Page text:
Story by Alec Russell. Filmed by James Sandy. Produced by Filip Fortuna. Footage: Reuters/Getty
I've just had the first interview with Emmerson Mnangagwa, Zimbabwe's president, since he replaced Robert Mugabe, the veteran autocrat late last year.
Now, to be clear, this is a hard man. His nickname is The Crocodile, and with good reason. He's a ruthless and wily operator.
But he made a bold pitch to reach out to the world and open up Zimbabwe's economy. He called for international monitors from the EU, the UN, and the Commonwealth to observe elections later this year. He held out an olive branch to investors who have despaired of doing business in Zimbabwe in recent years. Such has been the profligacy of the ruling party. He also said that both he and Britain, the former colonial power, were keen for Zimbabwe to join the Commonwealth, and he could see this happening as early as next year.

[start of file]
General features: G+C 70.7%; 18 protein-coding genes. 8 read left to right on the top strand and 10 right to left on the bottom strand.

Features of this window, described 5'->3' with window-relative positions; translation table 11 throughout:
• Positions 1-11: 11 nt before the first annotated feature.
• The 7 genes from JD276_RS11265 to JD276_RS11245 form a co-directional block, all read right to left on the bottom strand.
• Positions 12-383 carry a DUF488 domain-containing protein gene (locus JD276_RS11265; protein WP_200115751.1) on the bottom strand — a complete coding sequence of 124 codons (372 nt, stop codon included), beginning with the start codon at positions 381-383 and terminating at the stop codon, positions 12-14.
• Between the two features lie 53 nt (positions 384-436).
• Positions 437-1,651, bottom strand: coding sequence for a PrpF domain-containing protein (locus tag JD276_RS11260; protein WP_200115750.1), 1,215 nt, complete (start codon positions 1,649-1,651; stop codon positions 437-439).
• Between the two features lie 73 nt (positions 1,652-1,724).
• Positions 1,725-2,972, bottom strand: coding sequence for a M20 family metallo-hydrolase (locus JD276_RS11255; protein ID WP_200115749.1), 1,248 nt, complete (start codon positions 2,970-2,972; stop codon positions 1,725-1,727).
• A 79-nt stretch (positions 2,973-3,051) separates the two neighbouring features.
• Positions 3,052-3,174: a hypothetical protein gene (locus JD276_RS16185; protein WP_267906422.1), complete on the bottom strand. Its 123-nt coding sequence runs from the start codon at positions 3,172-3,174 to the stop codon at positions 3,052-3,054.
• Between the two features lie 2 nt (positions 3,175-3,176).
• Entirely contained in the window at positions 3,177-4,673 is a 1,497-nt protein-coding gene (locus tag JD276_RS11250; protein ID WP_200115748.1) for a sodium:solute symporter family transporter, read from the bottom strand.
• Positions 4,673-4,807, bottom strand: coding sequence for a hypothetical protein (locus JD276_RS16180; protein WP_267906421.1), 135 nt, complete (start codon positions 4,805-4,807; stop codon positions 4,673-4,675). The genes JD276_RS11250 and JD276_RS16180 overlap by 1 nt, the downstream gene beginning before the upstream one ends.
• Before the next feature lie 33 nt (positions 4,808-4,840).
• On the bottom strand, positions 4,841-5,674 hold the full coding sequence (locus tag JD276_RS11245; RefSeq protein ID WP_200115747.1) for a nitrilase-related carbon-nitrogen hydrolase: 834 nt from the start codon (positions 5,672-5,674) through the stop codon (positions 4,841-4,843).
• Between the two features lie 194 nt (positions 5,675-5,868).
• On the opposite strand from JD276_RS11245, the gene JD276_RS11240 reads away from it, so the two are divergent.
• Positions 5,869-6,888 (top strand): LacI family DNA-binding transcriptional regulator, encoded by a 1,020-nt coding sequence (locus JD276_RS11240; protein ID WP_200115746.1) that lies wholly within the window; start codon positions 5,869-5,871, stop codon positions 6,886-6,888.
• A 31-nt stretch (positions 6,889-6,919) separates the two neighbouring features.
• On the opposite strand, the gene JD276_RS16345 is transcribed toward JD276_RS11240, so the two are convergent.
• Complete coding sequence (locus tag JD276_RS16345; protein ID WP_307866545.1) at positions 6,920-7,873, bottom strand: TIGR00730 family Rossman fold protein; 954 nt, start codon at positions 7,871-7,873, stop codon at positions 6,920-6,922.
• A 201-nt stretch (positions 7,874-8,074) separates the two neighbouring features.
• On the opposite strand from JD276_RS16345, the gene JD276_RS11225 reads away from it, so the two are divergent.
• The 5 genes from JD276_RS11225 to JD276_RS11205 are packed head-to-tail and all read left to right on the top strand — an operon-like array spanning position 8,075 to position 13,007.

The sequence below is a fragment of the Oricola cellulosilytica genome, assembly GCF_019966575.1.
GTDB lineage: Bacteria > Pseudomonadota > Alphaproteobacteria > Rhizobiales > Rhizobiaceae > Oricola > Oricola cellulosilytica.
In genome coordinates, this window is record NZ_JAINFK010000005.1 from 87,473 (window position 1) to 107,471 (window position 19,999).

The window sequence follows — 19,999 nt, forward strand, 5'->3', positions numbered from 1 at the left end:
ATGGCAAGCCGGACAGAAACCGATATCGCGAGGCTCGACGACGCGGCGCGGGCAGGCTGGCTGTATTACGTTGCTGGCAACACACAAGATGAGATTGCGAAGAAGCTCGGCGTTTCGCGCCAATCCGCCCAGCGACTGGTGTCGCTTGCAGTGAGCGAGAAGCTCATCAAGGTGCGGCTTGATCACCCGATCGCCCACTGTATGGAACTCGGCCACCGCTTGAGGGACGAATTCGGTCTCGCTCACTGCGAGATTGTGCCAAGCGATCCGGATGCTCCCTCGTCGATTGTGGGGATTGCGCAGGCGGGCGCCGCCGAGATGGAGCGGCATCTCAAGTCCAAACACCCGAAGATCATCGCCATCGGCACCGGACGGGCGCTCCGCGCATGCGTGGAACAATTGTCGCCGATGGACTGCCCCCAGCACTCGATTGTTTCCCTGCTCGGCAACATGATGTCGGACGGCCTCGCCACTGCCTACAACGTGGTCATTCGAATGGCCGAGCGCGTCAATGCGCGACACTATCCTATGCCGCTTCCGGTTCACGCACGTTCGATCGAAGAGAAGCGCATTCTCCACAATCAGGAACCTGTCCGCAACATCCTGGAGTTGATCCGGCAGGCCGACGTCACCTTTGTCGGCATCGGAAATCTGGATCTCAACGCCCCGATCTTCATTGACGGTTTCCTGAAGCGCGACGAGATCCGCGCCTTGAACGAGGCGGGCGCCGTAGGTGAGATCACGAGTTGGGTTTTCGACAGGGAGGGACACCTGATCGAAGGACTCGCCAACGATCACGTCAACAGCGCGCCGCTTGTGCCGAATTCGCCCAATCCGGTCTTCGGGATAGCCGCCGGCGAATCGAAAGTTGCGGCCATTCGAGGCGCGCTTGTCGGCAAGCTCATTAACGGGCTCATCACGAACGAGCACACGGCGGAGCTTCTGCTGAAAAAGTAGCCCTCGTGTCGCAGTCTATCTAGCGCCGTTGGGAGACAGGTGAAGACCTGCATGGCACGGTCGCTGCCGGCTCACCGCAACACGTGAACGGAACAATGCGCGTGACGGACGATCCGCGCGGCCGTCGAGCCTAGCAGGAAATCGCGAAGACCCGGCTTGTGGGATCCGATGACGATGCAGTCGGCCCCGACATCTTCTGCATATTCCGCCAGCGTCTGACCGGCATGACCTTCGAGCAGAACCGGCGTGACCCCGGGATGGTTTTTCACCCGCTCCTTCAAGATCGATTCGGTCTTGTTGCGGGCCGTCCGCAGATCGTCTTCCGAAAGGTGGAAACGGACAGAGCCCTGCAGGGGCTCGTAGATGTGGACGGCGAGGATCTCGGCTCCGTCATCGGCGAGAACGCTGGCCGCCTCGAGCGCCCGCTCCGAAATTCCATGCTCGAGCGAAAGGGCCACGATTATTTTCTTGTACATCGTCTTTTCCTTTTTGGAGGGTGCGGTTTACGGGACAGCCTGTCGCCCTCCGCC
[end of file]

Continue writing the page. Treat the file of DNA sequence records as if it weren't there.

Now, there are reasons to be wary of his optimistic rhetoric. The opposition rightly highlights his links to the military. And they also say that, frankly, a free and fair election, even if monitored, is absolutely impossible. And they also say that Emmerson Mnangagwa, 75, 50-plus years in the liberation movement, is too old and too dyed in the wool to actually change.
But the very fact this interview took place, something unthinkable in the 24 years that I've been covering Zimbabwe off and on, is a sign of how that the new guard is keen to open up to the West. The question that remains now is, can the new president deliver? Does he really have the determination to act on what he has promised?